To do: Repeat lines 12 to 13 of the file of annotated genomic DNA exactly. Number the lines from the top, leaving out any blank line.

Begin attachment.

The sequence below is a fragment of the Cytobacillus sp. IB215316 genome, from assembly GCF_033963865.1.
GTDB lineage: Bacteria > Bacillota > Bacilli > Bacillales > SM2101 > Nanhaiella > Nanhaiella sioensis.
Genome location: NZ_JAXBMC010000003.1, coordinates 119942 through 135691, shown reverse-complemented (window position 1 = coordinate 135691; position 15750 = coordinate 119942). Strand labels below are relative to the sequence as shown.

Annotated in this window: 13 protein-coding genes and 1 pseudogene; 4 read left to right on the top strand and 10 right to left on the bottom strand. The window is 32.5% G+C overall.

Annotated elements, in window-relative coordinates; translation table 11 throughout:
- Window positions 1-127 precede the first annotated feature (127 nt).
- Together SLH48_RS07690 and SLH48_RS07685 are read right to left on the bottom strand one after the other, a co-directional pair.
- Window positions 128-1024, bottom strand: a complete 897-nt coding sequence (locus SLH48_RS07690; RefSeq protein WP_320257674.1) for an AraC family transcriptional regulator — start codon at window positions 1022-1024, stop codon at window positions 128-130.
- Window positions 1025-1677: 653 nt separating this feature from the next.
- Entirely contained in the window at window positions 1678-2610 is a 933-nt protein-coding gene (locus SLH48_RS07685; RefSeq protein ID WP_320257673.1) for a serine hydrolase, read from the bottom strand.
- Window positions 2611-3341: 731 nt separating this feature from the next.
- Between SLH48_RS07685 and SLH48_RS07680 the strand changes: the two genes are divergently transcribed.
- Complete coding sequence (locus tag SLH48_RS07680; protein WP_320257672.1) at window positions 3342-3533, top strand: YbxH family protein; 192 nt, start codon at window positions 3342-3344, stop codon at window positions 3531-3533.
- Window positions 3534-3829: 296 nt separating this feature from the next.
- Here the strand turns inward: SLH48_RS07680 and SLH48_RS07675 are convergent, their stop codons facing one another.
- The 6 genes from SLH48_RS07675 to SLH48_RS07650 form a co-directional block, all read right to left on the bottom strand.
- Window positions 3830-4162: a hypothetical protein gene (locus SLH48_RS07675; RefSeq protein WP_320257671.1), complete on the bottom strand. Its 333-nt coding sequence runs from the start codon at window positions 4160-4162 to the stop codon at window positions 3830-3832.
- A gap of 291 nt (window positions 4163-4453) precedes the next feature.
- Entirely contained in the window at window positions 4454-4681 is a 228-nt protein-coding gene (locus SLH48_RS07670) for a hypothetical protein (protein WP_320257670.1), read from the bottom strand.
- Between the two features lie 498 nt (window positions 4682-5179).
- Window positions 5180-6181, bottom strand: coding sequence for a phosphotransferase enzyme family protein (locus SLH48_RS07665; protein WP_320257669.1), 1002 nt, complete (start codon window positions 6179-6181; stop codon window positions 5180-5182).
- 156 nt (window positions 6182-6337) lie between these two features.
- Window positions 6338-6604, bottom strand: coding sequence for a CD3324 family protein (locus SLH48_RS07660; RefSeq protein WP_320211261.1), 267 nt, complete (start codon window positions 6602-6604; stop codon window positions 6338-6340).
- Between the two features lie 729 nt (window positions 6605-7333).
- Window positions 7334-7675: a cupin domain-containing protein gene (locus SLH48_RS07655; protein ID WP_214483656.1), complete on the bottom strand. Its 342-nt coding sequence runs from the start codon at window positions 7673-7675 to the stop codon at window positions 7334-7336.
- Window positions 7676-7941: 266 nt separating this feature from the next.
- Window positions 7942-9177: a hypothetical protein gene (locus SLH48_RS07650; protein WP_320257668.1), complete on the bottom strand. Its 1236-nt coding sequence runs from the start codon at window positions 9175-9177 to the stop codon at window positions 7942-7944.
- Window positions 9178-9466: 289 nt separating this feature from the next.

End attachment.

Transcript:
- Between SLH48_RS07685 and SLH48_RS07680 the strand changes: the two genes are divergently transcribed.
- Complete coding sequence (locus tag SLH48_RS07680; protein WP_320257672.1) at window positions 3342-3533, top strand: YbxH family protein; 192 nt, start codon at window positions 3342-3344, stop codon at window positions 3531-3533.